Deborah Grassman developed the idea of “soul injury” during her long career as a Veterans Affairs hospice nurse practitioner. It’s the name she gave to the trauma her patients experienced on their deathbeds, arising from years of guilt and regrets. She helped them grieve their losses and forgive themselves for imagined transgressions—a process that led to healing.
Grassman cofounded the nonprofit organization Opus Peace to bring her success with veterans to the rest of the world. Opus Peace provides educational programs that address problems related to trauma, abuse, self-neglect, and serious illness.
Grassman will explore her unique approach in an Oct. 19-20 workshop for the University of Wisconsin-Madison: Soul Injury: A New Paradigm for Responding to Trauma. While the workshop is geared toward those who work with traumatized people—including doctors, nurses, educators, social workers, and counselors—a free lecture and panel discussion will engage the general public on Wednesday, Oct. 19, 7 p.m., at the UW Pyle Center.
‘A visible liberation’
In her lecture, Grassman will discuss her work with veterans and its applications for others.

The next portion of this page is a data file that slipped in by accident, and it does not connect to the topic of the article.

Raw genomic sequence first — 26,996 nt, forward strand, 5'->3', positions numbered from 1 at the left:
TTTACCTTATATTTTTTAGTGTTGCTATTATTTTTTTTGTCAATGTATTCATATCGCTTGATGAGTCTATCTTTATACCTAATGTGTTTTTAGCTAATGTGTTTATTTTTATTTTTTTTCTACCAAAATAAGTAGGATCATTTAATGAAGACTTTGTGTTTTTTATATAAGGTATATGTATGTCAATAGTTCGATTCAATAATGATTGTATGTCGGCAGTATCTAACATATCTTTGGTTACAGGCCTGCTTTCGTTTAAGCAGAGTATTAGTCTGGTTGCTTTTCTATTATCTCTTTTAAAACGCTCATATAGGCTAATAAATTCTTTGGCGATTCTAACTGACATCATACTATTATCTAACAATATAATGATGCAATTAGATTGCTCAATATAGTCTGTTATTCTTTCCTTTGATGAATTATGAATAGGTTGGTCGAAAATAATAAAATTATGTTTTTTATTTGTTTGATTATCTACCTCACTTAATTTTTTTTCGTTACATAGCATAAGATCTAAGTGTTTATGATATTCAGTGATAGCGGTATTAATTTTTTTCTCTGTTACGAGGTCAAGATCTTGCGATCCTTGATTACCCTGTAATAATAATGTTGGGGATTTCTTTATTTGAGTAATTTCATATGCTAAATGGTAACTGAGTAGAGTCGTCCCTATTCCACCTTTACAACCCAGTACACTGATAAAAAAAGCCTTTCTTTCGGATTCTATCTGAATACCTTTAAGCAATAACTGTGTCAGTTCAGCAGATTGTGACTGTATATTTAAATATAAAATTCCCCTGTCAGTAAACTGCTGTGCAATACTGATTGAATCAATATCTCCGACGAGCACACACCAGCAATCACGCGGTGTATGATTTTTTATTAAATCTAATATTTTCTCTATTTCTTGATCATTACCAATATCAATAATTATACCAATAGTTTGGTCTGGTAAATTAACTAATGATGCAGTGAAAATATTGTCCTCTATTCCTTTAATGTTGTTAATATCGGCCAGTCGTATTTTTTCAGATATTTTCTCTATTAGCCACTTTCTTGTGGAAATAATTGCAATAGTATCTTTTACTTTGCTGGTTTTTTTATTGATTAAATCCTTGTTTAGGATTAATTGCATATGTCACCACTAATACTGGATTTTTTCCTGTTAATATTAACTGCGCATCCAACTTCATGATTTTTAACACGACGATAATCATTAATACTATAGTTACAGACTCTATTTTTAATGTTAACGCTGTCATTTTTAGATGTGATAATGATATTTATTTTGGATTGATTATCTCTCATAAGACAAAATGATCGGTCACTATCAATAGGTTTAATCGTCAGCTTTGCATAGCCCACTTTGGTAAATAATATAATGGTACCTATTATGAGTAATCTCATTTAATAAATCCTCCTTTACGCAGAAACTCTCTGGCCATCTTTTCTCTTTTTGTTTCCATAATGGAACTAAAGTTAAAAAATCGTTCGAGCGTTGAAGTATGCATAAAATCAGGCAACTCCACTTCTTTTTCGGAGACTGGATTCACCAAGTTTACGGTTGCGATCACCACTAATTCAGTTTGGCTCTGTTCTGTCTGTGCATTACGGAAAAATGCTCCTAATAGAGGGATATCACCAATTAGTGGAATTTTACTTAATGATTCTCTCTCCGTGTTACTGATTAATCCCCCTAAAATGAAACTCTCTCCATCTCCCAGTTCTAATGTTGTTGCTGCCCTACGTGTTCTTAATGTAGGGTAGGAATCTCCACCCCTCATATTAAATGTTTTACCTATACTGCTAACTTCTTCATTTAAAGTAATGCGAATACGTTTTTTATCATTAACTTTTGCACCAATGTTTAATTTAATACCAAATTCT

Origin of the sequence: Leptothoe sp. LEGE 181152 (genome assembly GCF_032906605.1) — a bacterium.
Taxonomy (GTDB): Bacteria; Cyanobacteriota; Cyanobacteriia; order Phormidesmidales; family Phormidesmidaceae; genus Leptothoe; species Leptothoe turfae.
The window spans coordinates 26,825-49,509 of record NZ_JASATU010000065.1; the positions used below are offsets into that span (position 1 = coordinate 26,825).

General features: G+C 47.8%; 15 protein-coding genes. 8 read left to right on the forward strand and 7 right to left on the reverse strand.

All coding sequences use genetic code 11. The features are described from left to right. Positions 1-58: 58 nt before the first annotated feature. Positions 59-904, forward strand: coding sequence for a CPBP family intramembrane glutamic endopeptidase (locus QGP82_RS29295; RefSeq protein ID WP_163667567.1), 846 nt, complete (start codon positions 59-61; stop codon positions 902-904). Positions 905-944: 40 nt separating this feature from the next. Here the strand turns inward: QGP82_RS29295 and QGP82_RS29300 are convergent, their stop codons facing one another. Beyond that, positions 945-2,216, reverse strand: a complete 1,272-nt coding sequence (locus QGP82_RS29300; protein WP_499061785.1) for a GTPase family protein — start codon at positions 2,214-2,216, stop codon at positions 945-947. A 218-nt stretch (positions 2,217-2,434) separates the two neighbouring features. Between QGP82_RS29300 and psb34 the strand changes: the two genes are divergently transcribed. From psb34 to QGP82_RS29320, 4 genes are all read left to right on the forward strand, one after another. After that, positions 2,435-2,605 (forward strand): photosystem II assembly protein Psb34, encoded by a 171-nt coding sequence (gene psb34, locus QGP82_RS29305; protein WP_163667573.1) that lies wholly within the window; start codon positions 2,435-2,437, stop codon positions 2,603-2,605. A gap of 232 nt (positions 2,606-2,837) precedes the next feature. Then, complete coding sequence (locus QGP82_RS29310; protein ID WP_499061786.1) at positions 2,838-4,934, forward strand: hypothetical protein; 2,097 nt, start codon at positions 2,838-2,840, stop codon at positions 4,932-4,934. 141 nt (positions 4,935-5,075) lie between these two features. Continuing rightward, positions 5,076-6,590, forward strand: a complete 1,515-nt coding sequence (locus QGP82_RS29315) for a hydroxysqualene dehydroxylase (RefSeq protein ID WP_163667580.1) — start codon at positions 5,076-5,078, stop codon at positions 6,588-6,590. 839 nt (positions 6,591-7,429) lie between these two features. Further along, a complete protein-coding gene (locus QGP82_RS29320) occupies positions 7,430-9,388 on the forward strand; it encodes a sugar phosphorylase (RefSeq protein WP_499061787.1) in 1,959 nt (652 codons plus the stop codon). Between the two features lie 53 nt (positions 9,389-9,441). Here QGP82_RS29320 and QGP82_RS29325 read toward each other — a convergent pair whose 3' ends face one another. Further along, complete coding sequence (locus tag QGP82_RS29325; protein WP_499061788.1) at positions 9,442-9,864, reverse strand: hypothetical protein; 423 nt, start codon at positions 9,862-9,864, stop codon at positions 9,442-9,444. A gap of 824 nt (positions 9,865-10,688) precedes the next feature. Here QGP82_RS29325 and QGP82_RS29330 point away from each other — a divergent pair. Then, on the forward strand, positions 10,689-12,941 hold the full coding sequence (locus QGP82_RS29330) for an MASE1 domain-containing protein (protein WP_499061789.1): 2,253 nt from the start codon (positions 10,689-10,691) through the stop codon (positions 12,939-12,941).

“I would help my patients grieve their unmourned losses and forgive themselves for things they thought they should or should not have done,” Grassman says. “Often, there was a visible liberation. And too often the veterans would poignantly say, ‘Why couldn’t I have learned this years ago? Why did I have to be dying to know about this?’”
The panelists at the Oct. 19 event include health professionals, veterans, social workers, and others who will share their stories of working with traumatized people.
Kim Eithun works in the Wisconsin Office of Children’s Mental Health, integrating trauma-informed care into child service agencies.
Don Jones is a Vietnam veteran and executive director of an anti-poverty agency.
Neil O’Connor is a clinical social worker and readjustment coordinator with the Madison Vet Center, part of the U.S. Department of Veterans Affairs.
Ridley Usherwood is the grief support coordinator for Home Health United and a marriage and family therapist. He directs the We Honor Veteran’s Program at Home Health United.
For more information about Soul Injury: A New Paradigm for Responding to Trauma or the public lecture, contact Barbara Nehls-Lowe, firstname.lastname@example.org, 608-890-4653.